The first two keynotes were from RSA and were both very interesting with a LOT of valid points;
Keynote 1 – Art Coviello, Executive Chairman RSA. Titled ‘Intelligence-driven security: The new model’
The vast majority of security spend is still for edge security and edge focussed monitoring, which is failing in this open world where attacks and breaches are to be expected.
Currently many people think that the security risks are overhyped, but is this true? Organisation don’t like to reveal that they have been breached so how many breaches go unreported? Verizon survey has also revealed the majority of breaches go undetected for a long time, if they are ever caught. So how many organisations have been breached without even knowing it? This was referred to as ‘the PR gap’ with the tip of the iceberg being what is known, but the unknown massive underwater part of the iceberg is the reality.
We must gain a better understanding of the situation. How mature and sophisticated is your organisations security?
Proposed four levels of cyber security’
- Control – these likely have already been hacked and just don’t know it!
- Compliance – likely heavily regulated, but focus on compliance and tick boxes rather than stong governance leading to compliance. Often caused by management and budgetary pressures
- IT risk – good understanding of IT risk, only slightly behind 4, but more tactical and IT focused than strategically aligned with the business.
- Business risk – This is where you should aspire to be, security fully aligned and working with the business, leveraging technology and processes in line with business strategy.
How do we get there? – Understand the issues;
– Budget – pressures, how to best use it, how to justify it and highlight benefits and business cases
– Security Talent – ensue your team is as good as it can be, are they passionate, engaged, and have an understanding of your industry. The right team will drive security benefits and change, not just sit back, tick boxes or point further up the chain for reasons they are not acting.
– PR Gap – explained above
– Privacy Regulations – understand the regulatory environment your business is operating in.
Keynote 2 – Tom Heiser – President RSA – Intelligence Driven security.
– Reconsider – our risks. Move to a risk based approach to security. Understand regulatory challenges to this approach
– Rethink – Detection strategies and deploy continuous monitoring.
– Harden Authentication and tighten access controls
– Educate.. Educate.. Educate.. – Users, staff, regulators, media, auditors. Obviously your business will focus on your staff and users, but the security industry also needs to get better at the wider piece. Consider cyber security education around risks and phishing etc. This point resonated with me as I come from an environment where we had various security awareness strategies from awareness weeks to educational phishing emails, and I have proposed this approach to my current employer.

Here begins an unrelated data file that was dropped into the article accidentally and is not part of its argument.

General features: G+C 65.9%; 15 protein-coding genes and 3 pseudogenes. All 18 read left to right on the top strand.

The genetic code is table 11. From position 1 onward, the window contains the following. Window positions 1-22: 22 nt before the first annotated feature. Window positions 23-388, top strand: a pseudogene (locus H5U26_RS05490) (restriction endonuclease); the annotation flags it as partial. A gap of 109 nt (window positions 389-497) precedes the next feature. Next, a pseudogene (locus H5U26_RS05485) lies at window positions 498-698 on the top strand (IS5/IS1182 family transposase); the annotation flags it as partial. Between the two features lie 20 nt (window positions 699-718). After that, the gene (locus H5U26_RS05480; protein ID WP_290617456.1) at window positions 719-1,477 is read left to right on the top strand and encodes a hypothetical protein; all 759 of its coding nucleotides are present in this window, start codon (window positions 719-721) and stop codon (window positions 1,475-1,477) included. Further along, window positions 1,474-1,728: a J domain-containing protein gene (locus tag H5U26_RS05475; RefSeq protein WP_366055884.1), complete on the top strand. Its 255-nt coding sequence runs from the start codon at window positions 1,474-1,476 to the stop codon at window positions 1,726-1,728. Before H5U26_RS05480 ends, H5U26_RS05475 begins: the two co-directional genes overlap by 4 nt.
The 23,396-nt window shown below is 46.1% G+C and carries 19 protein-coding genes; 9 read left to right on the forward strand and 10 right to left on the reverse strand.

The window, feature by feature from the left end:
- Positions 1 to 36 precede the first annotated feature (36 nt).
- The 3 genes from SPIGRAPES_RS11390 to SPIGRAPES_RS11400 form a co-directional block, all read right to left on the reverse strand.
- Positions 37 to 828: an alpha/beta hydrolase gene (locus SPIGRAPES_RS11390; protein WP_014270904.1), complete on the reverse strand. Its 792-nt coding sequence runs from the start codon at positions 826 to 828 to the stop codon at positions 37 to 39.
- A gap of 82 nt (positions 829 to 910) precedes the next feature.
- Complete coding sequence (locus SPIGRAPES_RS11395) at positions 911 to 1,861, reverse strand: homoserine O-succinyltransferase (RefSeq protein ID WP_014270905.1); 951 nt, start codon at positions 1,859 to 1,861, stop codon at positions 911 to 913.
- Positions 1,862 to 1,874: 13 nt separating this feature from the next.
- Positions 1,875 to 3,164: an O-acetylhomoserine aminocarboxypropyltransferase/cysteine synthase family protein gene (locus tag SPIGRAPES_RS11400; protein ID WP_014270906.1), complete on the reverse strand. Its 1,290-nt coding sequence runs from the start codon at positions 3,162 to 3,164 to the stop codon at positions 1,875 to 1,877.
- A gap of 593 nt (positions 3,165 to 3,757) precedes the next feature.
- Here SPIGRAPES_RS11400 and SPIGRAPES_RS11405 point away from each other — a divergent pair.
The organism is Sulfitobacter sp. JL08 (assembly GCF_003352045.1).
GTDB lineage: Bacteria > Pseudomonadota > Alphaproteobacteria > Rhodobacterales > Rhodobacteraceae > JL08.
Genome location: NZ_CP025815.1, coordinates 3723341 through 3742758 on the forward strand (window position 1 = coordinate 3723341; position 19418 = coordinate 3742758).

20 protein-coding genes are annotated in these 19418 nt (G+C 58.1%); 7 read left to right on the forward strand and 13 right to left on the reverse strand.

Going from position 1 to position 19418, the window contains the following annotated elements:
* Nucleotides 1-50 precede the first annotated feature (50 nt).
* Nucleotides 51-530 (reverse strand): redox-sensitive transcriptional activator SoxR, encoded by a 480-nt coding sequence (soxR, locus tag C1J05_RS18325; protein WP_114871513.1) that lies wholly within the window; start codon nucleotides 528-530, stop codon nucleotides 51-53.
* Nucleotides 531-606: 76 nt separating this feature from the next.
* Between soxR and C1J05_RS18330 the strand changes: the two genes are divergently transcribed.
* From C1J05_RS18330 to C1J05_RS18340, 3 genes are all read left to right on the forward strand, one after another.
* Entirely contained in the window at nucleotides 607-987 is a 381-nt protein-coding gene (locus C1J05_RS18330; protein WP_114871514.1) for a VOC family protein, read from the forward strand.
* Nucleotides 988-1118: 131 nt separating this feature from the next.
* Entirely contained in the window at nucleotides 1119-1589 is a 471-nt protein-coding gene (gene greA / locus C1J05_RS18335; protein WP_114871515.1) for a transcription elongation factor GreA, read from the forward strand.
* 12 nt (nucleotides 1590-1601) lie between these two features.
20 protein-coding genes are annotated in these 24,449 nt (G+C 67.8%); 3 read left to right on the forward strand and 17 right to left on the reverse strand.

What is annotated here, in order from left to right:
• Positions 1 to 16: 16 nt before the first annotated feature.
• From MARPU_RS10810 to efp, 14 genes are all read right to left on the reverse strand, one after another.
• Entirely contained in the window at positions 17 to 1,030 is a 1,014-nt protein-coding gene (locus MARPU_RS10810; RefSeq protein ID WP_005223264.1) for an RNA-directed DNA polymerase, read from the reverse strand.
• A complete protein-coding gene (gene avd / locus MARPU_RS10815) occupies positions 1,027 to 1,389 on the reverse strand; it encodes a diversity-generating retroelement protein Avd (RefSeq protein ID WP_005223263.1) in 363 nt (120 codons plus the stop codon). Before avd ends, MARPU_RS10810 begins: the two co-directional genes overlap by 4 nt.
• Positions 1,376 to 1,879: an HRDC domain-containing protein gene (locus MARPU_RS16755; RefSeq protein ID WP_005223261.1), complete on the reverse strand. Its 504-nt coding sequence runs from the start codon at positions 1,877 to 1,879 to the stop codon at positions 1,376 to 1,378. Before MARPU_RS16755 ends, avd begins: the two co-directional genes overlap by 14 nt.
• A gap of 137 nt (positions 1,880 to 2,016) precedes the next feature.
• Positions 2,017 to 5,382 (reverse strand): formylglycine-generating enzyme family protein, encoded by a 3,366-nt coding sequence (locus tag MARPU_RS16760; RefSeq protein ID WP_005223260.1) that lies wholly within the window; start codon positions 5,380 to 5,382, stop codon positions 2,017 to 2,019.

Inevitability of compromise – Does not equate to accepting loss – New tactics and tools. Moore’s law can apply to criminals as much as processors – criminals have more and more tools, last years military grade attack is this years scripted attack tool in the wild. Example that Stuxnet derived attacks have been found in the wild and used against banking customers.
Improved monitoring and understanding will reduce ‘dwell time’ – how long the criminals can reside on your network. If we assume breaches will occur (and they will), then minimising this dwell time is key to minimising risk.
This does require new tools. Consider how we re-distribute budget spend. Reduce spend on lower value services and premium priced tools such as AV and perimeter security. Re-allocate spent to more advanced security solutions.
How to we access security knowledge? How do we share information? How do we ensure we protect privacy while we do this? Currently nation states and criminals have much much better intelligence and information sharing processes than legitimate governments and organisations.
We need standardised ways to share information, ideally at machine speed – ‘standardised share act’. This must be understood and driven from board level down, we as a security industry need to ensure we educate the board in business terms around policy and business risk. How much does your board currently know about your organisations security stance and the risks you currently face?
We also need to be mindful of managing compliance and risk. Just focusing on compliance does not necessarily reduce risk. Remember the criminals can read the same compliance requirements you are meeting, so they know exactly what you are doing if you do not have a risk management / security program in addition to just meeting regulatory and compliance requirements. This can be a challenge given the volume of compliance projects and budgetary constraints in many organisations, but needs to be considered.
We need a more proactive stance that focusses on intelligence, understanding, and education from user to board level.
Keynote ended with some comments on new RSA products and tools.
I really liked both of these talks, and think we really need to consider the points raised.